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Detection of human papillomavirus (HPV) L1 gene DNA possibly bound to particulate aluminum adjuvant in the HPV vaccine Gardasil®

Authors
Journal
Journal of Inorganic Biochemistry
0162-0134
Publisher
Elsevier
Volume
117
Identifiers
DOI: 10.1016/j.jinorgbio.2012.08.015
Keywords
  • Gardasil®
  • Hpv L1 Gene Dna
  • Aahs Nanoparticles
  • Adjuvant
  • Pcr
  • Dna Sequencing
Disciplines
  • Biology

Abstract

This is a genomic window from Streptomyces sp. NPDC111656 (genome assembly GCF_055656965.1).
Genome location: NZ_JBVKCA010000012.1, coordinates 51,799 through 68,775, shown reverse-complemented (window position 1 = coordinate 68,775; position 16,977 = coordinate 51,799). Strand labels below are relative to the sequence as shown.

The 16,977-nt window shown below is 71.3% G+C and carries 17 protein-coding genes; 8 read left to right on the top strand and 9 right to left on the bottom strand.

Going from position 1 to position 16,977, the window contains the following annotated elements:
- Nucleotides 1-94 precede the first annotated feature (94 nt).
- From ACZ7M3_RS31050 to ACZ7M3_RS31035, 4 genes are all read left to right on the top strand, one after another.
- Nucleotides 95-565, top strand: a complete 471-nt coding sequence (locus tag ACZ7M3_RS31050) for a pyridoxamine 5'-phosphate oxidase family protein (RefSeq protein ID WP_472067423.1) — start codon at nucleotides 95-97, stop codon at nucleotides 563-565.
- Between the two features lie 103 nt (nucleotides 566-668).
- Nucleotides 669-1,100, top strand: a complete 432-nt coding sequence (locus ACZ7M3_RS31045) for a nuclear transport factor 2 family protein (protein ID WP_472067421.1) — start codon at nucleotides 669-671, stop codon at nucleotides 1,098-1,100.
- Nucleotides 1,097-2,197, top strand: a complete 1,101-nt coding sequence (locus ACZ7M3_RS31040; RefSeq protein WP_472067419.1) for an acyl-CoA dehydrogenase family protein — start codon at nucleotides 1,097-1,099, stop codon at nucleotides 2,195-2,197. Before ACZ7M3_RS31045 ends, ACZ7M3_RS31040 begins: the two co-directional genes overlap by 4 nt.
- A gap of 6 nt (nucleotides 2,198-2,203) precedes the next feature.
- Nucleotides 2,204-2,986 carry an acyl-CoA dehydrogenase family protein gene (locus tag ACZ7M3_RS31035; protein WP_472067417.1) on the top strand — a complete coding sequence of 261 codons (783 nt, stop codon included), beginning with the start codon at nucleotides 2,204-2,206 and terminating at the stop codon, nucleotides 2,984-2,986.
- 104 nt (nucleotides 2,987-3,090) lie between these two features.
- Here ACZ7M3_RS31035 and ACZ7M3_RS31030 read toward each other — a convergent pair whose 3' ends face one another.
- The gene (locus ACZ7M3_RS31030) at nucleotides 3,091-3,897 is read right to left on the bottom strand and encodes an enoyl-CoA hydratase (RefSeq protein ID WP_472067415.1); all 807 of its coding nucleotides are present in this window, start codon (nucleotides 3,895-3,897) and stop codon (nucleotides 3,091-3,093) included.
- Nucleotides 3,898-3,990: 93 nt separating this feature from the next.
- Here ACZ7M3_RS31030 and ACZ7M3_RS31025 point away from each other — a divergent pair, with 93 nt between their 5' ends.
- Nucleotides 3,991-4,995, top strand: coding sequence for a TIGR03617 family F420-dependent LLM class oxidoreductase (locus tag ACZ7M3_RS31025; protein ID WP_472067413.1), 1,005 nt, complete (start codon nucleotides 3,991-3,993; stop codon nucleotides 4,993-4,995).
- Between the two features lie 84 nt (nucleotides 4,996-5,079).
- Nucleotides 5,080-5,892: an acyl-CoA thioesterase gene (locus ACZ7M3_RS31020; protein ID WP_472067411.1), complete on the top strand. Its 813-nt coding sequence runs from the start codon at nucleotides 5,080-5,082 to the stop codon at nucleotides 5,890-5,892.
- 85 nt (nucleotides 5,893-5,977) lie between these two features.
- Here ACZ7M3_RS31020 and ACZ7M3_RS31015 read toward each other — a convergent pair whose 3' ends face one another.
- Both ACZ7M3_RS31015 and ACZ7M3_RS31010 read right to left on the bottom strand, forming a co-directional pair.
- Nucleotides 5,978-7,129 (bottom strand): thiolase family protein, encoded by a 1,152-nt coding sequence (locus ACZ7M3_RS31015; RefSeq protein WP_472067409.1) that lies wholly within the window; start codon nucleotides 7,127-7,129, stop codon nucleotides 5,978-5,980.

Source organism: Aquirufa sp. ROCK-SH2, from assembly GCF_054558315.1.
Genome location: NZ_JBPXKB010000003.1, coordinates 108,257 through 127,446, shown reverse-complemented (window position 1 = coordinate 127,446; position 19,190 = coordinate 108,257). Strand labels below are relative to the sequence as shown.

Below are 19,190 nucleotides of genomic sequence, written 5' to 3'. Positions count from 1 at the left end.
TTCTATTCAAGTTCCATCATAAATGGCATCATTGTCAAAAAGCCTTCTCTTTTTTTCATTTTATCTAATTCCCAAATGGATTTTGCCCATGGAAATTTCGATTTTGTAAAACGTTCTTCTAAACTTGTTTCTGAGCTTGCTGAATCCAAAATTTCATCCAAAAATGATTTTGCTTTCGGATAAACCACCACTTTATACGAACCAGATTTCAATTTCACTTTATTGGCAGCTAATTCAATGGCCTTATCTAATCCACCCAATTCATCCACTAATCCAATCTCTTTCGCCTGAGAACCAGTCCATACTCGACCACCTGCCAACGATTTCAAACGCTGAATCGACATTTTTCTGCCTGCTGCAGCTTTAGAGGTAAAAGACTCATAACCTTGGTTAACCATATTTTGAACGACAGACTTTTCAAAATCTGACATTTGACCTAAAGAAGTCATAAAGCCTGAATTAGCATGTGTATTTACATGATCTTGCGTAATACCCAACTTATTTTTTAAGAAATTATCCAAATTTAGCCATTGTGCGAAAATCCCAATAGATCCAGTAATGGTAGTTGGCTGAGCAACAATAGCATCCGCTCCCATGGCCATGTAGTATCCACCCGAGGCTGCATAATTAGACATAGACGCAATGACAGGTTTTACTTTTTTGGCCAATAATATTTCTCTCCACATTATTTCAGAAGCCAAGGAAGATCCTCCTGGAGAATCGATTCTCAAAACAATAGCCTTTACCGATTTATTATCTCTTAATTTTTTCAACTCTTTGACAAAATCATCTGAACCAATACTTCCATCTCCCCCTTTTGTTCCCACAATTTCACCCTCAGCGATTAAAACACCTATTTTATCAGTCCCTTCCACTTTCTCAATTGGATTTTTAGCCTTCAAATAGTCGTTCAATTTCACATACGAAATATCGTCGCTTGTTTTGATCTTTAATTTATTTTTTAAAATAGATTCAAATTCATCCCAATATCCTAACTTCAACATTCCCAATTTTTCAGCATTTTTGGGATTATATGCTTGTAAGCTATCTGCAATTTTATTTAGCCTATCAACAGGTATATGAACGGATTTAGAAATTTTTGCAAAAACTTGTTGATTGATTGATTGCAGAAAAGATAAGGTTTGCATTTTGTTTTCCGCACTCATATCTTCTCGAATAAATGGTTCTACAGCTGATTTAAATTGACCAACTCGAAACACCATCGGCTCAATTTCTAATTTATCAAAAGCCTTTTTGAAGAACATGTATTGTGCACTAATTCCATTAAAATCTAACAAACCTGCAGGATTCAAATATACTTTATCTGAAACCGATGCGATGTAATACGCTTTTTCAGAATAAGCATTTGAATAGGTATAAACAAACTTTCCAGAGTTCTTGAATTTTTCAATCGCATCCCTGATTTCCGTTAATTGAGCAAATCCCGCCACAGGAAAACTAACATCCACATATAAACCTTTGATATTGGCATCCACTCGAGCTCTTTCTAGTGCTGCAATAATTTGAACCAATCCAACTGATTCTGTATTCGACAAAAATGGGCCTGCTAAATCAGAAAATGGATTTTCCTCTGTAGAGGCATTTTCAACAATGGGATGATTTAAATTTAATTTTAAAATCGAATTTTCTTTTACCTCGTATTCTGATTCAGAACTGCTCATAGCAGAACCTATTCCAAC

Abstract Medical practitioners in nine countries submitted samples of Gardasil® (Merck & Co.) to be tested for the presence of human papillomavirus (HPV) DNA because they suspected that residual recombinant HPV DNA left in the vaccine might have been a contributing factor leading to some of the unexplained post-vaccination side effects. A total of 16 packages of Gardasil® were received from Australia, Bulgaria, France, India, New Zealand, Poland, Russia, Spain and the United States. A nested polymerase chain reaction (PCR) method using the MY09/MY11 degenerate primers for initial amplification and the GP5/GP6-based nested PCR primers for the second amplification were used to prepare the template for direct automated cycle DNA sequencing of a hypervariable segment of the HPV L1 gene which is used for manufacturing of the HPV L1 capsid protein by a DNA recombinant technology in vaccine production. Detection of HPV DNA and HPV genotyping of all positive samples were finally validated by BLAST (Basic Local Alignment Search Tool) analysis of a 45–60 bases sequence of the computer-generated electropherogram. The results showed that all 16 Gardasil® samples, each with a different lot number, contained fragments of HPV-11 DNA, or HPV-18 DNA, or a DNA fragment mixture from both genotypes. The detected HPV DNA was found to be firmly bound to the insoluble, proteinase-resistant fraction, presumably of amorphous aluminum hydroxyphosphate sulfate (AAHS) nanoparticles used as adjuvant. The clinical significance of these residual HPV DNA fragments bound to a particulate mineral-based adjuvant is uncertain after intramuscular injection, and requires further investigation for vaccination safety.

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